True Transformational BPO however sees the service provider driving significant change in collaboration with the client in order to meet the business objectives.  Again there are many scenarios where this model may be required.  If a business has underinvested in their service and is encumbered by complex, high risk and expensive legacy technologies or perhaps a business that has grown rapidly through mergers and acquisition and as a result has no strategic/standard operating model or consistent enterprise architecture.  Or it may simply be a client whose business model needs to change to keep pace with market expectations, for example a council that needs to embrace digital channels (web & mobile) in order to meet citizen expectations and government guidelines on citizen engagement.

 

In these instances the service provider will be required to make large scale strategic changes in the one or many of the following domains in order to deliver a Future Mode of Operation (FMO) that meets the client’s objectives:

  • Business Process
  • Organizational Structure
  • Real Estate/Delivery Locations
  • Data Models/Master Data Management
  • Applications Landscape (rationalize/modernize/cloud enable/mobile apps)
  • Technology (data center, LAN/WAN, end user computing, storage & compute)

In summary, Transformational BPO is a model that requires complex large scale investment and change to meet the client’s business imperatives.  It is also important to recognize that this goal can be achieved using industrialized technology platforms (on premise or private cloud provided); where cloud delivery models are not appropriate custom dedicated services that are bespoke designed for a client’s needs.  However leading BPO providers and the analyst communities concur in agreement that the marketplace is seeking to realize the benefits of true multi-tenant platforms, since they offer levels of flexibility, best of breed processes and price points, that dedicated traditional approaches cannot match.

 

Transition 

Transitioning to a Platform BPO partnering model can take a number of routes dependent on the client requirements and their Current Mode of Operation (CMO).  The two most common transition models are Greenfield and Brownfield. Greenfield engagements require the Service Provider to set up a new service.  This typically involves securing real-estate or adding seats to a shared service center, hiring and training resources and delivering a pre-integrated technology stack to enable and support the business processes being provided.  Brownfield transitions have to take account of and leverage historical investment and assets.  Typically there will be existing functions/staff that will be eligible for TUPE transfer from the client to the service provider and there will be legacy technology assets that a service provider will manage.  This process commonly requires novation of contracts to the service provider, sale of assets and or right-to-use legal provisions being made.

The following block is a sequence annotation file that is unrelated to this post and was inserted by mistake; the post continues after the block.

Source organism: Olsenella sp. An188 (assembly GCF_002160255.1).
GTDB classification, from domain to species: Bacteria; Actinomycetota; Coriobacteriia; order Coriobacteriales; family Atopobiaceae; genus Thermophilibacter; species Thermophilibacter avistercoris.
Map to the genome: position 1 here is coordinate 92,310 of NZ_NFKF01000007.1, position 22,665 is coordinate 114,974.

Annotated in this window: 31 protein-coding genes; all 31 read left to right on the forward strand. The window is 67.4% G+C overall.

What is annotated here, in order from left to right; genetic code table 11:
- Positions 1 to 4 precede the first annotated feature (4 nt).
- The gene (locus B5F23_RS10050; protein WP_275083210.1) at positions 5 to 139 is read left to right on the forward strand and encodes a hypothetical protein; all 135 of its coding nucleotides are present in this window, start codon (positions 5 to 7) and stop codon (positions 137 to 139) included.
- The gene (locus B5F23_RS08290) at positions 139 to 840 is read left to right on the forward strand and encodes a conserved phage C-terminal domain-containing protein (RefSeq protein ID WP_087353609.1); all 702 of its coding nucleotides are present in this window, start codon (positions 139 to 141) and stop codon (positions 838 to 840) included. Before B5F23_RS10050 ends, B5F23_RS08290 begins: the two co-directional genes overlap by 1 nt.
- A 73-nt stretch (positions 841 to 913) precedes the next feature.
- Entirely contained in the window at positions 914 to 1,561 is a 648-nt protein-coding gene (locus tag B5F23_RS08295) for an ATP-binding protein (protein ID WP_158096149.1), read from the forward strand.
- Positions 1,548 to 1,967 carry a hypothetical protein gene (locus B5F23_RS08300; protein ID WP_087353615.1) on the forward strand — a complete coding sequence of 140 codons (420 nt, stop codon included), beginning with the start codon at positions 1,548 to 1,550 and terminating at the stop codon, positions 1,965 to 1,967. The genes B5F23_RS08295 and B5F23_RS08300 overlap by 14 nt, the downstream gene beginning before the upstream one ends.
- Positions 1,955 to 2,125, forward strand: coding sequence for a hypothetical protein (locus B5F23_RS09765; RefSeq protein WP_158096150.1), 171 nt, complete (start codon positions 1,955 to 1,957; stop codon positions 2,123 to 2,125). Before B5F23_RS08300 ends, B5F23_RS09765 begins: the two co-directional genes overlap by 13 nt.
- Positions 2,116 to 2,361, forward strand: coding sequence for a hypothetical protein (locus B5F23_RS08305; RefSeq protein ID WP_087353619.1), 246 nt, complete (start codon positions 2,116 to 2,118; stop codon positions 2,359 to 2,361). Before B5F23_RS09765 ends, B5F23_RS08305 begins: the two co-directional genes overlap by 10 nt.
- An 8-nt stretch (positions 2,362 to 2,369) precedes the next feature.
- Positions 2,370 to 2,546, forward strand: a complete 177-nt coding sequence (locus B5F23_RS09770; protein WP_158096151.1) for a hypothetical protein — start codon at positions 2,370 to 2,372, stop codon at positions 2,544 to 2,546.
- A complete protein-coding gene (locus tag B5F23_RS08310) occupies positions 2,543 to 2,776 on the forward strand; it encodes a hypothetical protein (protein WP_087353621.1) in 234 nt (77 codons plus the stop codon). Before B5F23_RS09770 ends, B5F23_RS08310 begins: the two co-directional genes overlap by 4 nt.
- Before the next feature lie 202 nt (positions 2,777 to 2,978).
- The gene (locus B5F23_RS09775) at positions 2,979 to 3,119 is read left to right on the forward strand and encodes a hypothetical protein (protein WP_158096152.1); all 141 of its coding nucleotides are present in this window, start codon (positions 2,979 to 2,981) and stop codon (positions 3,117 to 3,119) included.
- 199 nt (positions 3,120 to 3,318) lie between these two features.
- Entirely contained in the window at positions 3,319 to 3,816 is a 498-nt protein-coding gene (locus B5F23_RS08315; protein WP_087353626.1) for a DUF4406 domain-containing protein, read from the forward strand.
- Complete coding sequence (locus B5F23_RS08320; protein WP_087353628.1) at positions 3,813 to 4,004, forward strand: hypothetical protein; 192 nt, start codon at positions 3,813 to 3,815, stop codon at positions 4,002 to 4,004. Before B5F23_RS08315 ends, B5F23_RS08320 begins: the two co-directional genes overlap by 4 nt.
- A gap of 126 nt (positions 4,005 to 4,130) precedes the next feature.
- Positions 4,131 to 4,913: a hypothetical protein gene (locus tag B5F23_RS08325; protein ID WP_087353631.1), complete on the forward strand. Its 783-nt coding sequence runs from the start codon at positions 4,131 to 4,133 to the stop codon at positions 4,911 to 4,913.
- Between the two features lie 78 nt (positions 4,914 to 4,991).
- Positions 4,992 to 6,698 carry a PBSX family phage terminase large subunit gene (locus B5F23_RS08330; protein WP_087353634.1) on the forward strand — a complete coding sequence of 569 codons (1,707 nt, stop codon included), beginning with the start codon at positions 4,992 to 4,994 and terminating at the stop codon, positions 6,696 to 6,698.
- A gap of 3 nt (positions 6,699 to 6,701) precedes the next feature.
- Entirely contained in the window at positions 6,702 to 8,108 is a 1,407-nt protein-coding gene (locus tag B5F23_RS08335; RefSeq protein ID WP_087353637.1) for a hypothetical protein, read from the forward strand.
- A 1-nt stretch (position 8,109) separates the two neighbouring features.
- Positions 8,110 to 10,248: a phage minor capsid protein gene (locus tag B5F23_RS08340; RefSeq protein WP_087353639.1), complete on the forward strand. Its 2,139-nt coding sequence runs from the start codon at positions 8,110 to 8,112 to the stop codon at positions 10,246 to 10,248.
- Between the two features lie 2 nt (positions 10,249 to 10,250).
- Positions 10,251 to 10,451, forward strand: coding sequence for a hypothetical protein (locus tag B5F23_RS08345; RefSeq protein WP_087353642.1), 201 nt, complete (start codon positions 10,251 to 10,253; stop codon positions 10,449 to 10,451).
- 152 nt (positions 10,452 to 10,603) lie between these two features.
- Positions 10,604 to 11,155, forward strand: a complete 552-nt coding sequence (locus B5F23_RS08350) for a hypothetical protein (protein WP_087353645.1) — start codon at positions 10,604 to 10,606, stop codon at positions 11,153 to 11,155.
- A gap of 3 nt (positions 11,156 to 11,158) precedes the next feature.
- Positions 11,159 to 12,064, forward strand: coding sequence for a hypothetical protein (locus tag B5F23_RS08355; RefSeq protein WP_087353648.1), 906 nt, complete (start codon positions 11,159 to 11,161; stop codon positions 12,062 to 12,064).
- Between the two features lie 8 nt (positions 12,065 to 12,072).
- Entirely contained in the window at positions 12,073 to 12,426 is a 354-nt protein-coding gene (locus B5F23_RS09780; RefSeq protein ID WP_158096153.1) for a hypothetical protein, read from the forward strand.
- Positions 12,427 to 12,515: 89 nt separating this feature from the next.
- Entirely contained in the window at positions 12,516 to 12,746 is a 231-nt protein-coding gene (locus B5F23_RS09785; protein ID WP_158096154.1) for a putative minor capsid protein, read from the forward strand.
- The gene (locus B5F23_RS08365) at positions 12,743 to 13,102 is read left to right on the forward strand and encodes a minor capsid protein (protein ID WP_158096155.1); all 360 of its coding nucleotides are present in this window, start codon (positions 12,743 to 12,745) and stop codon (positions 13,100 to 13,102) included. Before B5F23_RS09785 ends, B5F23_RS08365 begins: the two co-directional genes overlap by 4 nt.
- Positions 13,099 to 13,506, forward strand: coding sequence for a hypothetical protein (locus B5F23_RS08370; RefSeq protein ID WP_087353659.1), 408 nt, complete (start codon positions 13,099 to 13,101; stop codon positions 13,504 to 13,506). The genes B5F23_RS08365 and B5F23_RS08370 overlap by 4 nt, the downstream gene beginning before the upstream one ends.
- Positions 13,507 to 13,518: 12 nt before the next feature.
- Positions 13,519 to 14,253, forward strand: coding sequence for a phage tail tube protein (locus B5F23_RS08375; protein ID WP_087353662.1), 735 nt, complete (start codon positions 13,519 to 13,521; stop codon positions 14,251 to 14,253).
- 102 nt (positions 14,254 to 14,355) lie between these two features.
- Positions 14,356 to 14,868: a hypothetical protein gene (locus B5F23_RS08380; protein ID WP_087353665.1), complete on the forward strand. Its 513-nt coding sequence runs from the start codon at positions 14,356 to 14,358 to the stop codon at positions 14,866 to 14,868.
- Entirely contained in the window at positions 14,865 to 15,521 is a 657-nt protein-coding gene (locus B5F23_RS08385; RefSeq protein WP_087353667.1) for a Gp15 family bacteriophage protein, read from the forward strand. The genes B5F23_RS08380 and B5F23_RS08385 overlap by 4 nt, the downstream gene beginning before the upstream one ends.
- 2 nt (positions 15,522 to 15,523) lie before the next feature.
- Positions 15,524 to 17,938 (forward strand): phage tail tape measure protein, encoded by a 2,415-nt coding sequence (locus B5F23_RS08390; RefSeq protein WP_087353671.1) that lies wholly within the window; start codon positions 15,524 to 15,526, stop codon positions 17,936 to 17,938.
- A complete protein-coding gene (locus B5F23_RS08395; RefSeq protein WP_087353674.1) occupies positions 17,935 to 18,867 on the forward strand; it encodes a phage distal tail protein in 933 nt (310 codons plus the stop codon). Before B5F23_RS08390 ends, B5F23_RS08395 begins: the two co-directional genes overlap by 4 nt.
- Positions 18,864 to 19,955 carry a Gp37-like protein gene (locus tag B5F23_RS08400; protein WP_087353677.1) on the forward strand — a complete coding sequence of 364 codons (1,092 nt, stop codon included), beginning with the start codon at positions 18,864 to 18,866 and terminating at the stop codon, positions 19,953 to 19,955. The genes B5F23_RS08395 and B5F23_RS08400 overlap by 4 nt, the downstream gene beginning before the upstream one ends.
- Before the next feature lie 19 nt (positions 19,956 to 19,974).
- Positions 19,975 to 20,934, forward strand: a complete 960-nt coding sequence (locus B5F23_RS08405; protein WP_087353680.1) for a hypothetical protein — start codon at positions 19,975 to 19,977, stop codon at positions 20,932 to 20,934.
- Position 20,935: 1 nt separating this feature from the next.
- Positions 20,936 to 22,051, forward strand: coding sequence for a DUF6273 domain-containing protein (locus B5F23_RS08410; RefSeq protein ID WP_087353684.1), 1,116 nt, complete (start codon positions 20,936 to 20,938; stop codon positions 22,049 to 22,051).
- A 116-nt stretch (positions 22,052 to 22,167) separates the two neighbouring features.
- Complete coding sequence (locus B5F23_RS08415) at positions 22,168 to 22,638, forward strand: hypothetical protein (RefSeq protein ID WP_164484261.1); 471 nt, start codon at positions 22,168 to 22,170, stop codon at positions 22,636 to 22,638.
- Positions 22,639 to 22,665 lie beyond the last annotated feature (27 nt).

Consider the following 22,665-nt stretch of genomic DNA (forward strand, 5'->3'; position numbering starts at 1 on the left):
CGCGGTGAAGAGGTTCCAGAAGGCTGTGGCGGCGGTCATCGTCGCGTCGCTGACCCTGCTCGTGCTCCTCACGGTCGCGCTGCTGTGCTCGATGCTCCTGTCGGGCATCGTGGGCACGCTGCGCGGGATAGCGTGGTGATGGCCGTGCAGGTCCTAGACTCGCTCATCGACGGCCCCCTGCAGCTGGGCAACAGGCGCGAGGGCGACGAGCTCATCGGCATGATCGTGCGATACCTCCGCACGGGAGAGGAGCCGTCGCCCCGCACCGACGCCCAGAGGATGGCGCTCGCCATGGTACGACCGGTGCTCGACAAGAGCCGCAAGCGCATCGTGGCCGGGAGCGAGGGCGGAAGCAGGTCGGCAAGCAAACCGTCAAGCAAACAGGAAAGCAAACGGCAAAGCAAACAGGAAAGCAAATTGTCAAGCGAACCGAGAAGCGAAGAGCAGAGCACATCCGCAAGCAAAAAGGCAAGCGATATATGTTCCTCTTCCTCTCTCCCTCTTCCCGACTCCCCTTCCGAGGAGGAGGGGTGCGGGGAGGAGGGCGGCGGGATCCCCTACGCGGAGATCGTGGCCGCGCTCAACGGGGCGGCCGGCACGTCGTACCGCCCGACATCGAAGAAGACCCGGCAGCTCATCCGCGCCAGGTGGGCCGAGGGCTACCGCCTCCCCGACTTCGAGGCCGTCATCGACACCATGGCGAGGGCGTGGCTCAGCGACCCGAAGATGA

Service providers understand that outsourcing or indeed a change of this scale requires careful consideration and planning in order to ensure that BAU service levels are maintained, staff is motivated and no unwanted churn/attrition is experienced.  Hewlett Packard Enterprise Services (HPES) have a mature and proven approach to transition, developed using decades of global experience.  Our dedicated Transition & Transformation practitioners work with clients to plan a transition that is cognizant of business plans and risk appetite.

 

 Conclusion 

While Traditional BPO is by far the most common in the industry, it also presents serious limitations, such as the degree of client savings it can deliver and the complexities of managing mutual dependencies without a unique end-to-end accountability over the BPO transactions in scope. 

 

Platform BPO, as a partnering model, removes the potential for the dependency between technology and the business to cause delay and diminish the effectiveness of transformation, since the service provider is responsible for the people, process and technology.  Each of these domains can be optimized to achieve the best possible FMO.  Labor can be placed in the most appropriate location, yielding savings and productivity gains.  Technology and business processes can be transformed to reduce the TCO and drive service agility, drive service improvement, deliver cost savings and resolve business problems, without being constrained by technology. 

 

Other blogs in the BPO Partnering Models series:

Related Links: HP Business Process Services

 

About the author

 

Steven Pollard, BPS EMEA Solution Leader & UK Public Sector BPS Capability Lead, Hewlett Packard Company

 

Steven Pollard.jpg

Steven has been working within the technology industry for 18 years and has held notable positions with leading outsourcing providers.  He has broad experience in ITO and BPO, with a specific depth of experience within the public sector.